But why are the web giants entering this race today?

The current market is certainly more mature than in the 2000s. The rate of computer equipment and broadband Internet access is close to 90% of the population in Europe and the United States.

The pandemic has democratized remote human relations. Games based on the creation of a virtual world (Minecraft, Fortnite, etc.) are now reaching an older and wider audience. The popularity of crypto-currencies (Bitcoin, Shiba, etc.) makes the use of virtual currencies and the vagaries of their quotation commonplace.

Finally, and perhaps most importantly, the democratization of virtual reality headsets allows us to overcome the main limitation of the old experiences: immersiveness. Being "in" the metaverse, an immersed actor and no longer an actor-spectator. We are close to the actors of the movie Ready Player One! And what will happen if we live in a parallel world in a sustainable way? We will consume in this world! Services, goodies, avatars, special effects, so many digital services to buy in virtual currency or real dollars. A sort of super Second Life in which the consumer will be immersed to consume, work, entertain, meet.

For the big economic players like Facebook, Alibaba but also new entrants in the business, this is a way to build loyalty among their users by offering them an immersive experience. Buying products in an Alibaba metaverse "just like" in a physical store with unlimited visual creativity is the embodiment of the online customer experience, the grail of e-commerce.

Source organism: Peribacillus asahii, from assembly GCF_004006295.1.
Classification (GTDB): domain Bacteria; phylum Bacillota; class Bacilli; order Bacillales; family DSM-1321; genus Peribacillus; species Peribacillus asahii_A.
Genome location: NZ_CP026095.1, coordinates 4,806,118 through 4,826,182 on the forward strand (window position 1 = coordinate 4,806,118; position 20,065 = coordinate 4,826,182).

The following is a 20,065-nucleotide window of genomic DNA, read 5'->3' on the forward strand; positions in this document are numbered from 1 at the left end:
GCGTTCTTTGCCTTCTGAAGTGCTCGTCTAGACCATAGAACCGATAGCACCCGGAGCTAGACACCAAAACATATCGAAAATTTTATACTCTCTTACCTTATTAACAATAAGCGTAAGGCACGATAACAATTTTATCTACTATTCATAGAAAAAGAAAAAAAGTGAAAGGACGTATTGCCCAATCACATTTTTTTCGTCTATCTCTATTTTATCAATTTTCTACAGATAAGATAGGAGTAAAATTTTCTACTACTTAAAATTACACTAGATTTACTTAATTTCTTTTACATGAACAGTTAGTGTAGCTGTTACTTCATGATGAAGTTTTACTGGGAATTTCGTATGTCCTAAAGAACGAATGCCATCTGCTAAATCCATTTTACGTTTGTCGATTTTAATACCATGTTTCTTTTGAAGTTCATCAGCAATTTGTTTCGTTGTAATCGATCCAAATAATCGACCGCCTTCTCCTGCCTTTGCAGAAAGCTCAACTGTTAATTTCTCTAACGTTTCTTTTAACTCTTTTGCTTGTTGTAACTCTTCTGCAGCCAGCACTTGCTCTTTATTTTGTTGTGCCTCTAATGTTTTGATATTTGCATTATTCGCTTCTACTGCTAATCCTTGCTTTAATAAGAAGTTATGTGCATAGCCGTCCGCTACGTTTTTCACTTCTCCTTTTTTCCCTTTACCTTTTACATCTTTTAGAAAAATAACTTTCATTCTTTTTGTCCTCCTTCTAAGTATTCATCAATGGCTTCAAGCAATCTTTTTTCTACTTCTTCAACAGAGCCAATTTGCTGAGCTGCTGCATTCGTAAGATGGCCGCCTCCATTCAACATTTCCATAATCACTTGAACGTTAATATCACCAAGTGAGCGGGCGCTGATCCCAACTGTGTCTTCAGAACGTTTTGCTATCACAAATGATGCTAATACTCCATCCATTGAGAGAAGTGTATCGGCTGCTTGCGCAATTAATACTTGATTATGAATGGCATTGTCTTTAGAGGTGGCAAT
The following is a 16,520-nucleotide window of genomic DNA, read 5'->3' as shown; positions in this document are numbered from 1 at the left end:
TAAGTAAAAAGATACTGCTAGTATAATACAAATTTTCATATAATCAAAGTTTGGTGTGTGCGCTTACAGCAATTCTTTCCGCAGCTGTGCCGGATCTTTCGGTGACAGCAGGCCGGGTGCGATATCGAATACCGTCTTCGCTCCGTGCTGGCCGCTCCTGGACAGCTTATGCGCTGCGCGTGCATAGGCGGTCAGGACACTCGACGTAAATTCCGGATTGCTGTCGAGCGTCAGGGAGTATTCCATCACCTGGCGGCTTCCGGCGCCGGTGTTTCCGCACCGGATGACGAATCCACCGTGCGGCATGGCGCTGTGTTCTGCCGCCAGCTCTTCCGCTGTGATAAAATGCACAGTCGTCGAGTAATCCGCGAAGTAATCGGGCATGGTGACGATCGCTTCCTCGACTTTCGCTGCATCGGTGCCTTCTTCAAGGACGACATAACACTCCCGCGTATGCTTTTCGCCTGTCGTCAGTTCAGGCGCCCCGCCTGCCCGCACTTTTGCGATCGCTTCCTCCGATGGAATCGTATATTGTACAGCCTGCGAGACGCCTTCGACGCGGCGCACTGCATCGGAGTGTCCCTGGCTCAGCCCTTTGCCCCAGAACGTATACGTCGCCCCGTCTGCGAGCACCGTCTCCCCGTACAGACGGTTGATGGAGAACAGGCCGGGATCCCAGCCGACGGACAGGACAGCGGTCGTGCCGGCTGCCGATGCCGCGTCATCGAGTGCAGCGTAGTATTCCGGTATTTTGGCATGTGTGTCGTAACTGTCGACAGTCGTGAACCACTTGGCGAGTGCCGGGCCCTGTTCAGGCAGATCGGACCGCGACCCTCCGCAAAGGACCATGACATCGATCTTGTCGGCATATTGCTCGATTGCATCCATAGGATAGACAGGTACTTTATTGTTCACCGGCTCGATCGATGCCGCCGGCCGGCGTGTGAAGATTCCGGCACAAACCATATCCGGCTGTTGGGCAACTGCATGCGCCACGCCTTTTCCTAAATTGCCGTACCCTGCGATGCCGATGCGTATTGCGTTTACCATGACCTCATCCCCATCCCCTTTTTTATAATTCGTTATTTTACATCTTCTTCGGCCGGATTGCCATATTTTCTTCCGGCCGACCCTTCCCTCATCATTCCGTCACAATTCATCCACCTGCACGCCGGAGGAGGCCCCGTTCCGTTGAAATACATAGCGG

Facebook can rely on nearly 2 billion daily users whose age and purchasing power make them an economically profitable target.

The big Chinese players such as Tencent are getting into the adventure. Each company is registering brand names dedicated to future metavers. For its part, Fortnite has been selling online for a few years now in its game universe. It has a very large pool of players (about 350 million accounts) and is younger than Facebook.

The concept of metavers imagined in 1992 is now seeing a convergence of elements leading to a new renaissance: technical antecedents (quality and low cost of broadband connections, drop in the price of VR headsets), social antecedents (acceptance of virtual human relationships, rate of use of social networks and online games), the key point will be the service offer proposed. How to bring together in a virtual world gaming (Fortnite), e-commerce (Alibaba), social relations (Facebook), work (Teams)? Value enrichment has rarely benefited the leaders. We remember Google's failure in social networks, Facebook's failure in email or in online sales. The metaverse may see the emergence of new entrants who will succeed in converging services.

Article translated from French with


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Stéphane Bourliataux-Lajoinie's articles on The Conversation France.